Payroll is an essential task that takes up a considerable portion of a company’s revenue. To monitor your payroll expenses, you make journal entries in your company’s payroll journal. Such expenses include the wages you pay your employees for each pay period. When documenting wages, consider the pay period date, total wages, your employees’ paycheck deductions and the pay date.
Enter the pay period end date under the “date” column. Because hourly employees are generally not paid current, the pay period end date would come before the actual pay date. At this point, enter only the pay period end date.
Create an account name for wages. If you have multiple departments and want to show the amount of wages that pertains to each, create separate account names. For example, you could establish different accounts for your warehouse, personnel and accounting departments. Or you may simply lump all wages under one account.
State the total wage expenses for the pay period as a debit under the “debit” column.
List the types of deductions made from your employees’ paychecks for the pay period and the respective amounts as credits under the “credit” column. Deductions may include federal income tax, Social Security tax, Medicare tax, state income tax, wage garnishments, and contributions for health insurance and 401(k) plans. These deductions are all payable until you remit the payments to the respective government agencies and vendors.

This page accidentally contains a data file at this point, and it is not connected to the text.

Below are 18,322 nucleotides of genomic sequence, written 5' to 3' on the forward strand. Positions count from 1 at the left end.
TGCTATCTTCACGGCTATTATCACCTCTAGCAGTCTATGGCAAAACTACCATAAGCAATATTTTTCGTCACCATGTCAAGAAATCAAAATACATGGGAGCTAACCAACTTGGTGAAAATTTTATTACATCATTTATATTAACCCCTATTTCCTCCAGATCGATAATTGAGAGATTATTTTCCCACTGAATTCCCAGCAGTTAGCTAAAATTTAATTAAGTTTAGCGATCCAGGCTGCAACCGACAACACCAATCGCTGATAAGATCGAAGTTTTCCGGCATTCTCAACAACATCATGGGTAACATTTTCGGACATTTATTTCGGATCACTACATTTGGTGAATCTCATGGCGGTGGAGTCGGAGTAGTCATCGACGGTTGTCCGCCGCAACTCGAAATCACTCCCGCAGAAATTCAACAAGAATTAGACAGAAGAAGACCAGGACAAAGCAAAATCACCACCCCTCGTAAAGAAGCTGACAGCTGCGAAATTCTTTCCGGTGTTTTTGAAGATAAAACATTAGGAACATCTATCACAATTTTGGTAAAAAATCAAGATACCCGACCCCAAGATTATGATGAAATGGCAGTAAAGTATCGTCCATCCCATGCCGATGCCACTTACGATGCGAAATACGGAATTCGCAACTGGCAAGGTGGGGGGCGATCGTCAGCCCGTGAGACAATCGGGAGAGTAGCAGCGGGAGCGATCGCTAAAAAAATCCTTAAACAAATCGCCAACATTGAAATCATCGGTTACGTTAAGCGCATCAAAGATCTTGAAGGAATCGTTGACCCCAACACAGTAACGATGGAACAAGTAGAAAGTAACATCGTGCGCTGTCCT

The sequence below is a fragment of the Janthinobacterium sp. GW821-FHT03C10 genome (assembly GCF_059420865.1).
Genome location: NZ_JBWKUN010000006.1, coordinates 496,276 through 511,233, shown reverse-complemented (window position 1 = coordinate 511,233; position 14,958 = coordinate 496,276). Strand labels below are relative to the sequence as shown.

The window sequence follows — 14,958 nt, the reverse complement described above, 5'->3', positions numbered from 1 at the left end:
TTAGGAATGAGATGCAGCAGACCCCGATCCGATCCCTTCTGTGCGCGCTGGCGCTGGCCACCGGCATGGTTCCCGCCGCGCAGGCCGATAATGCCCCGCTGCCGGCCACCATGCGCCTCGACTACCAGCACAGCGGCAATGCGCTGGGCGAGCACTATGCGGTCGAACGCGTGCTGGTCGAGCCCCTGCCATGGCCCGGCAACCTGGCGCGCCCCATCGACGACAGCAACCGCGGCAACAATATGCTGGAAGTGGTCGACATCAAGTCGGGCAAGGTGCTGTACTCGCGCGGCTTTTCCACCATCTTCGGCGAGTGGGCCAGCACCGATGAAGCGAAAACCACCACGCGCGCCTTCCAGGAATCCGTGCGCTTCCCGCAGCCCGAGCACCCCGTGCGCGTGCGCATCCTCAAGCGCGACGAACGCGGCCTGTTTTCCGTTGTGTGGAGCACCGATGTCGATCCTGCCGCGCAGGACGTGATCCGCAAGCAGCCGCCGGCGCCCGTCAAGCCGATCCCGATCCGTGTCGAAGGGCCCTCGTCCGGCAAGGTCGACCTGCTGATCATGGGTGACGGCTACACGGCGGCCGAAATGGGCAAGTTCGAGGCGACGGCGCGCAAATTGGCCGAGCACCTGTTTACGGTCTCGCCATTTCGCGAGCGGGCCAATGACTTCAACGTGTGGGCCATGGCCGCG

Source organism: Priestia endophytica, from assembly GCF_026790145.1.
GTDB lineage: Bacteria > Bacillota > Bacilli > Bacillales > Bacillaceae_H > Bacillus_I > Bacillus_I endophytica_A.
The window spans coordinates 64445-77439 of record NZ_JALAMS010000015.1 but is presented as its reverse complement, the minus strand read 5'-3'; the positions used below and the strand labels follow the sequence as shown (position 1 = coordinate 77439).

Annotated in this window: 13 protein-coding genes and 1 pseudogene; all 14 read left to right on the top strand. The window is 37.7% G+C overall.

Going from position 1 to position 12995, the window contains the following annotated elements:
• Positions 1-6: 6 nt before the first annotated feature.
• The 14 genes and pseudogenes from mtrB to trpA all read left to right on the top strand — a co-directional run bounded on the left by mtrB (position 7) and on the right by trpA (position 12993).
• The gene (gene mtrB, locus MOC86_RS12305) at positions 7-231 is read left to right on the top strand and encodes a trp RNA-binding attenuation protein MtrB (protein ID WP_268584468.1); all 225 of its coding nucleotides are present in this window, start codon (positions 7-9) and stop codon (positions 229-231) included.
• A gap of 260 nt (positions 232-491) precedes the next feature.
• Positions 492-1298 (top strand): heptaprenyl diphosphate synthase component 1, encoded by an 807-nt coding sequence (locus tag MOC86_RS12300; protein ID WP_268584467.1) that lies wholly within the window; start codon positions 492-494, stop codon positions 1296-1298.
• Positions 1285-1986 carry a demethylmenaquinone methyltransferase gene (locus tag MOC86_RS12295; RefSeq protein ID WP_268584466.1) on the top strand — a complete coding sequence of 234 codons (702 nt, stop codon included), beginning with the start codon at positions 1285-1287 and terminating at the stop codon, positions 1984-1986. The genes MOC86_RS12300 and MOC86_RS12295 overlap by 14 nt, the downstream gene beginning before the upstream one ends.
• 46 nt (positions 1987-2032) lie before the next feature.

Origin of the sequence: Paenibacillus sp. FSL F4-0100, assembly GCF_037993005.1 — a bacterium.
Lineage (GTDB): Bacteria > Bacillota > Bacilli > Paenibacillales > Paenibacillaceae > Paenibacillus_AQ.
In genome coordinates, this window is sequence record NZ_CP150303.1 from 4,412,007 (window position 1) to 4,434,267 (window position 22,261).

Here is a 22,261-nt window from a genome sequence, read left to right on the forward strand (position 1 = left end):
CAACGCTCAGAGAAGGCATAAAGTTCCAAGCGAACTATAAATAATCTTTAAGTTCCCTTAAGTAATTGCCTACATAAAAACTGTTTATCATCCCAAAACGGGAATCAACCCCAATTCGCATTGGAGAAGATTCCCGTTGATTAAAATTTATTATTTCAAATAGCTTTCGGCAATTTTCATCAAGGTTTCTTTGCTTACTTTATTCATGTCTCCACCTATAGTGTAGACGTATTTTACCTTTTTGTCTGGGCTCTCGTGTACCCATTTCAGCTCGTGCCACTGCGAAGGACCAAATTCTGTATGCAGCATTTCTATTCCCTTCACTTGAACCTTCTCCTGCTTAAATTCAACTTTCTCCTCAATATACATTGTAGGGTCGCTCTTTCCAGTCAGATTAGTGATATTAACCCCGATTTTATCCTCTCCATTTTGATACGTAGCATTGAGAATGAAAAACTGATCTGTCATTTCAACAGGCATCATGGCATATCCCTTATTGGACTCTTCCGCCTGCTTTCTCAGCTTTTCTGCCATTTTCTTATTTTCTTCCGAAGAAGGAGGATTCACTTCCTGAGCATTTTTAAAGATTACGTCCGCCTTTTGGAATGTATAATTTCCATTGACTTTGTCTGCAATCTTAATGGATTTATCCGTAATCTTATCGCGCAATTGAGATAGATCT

Record your total net payroll payable as a credit. This amount should equal your total credits subtracted from your total debit. In other words, total wages minus total deductions equal your net payroll payable, which will be paid on the upcoming payday.
Enter your net payroll payable amount on payday, under the actual pay date, as a debit.
Offset your net payroll payable amount as a credit to your cash account.
Make separate journal entries to record your share of liabilities and your employees’ deductions once payment has been remitted. Under the actual pay date, record the individual entries as debits, then offset the total debits as a credit to your cash account.
Grace Ferguson has been writing professionally since 2009. With 10 years of experience in employee benefits and payroll administration, Ferguson has written extensively on topics relating to employment and finance. A research writer as well, she has been published in The Sage Encyclopedia and Mission Bell Media.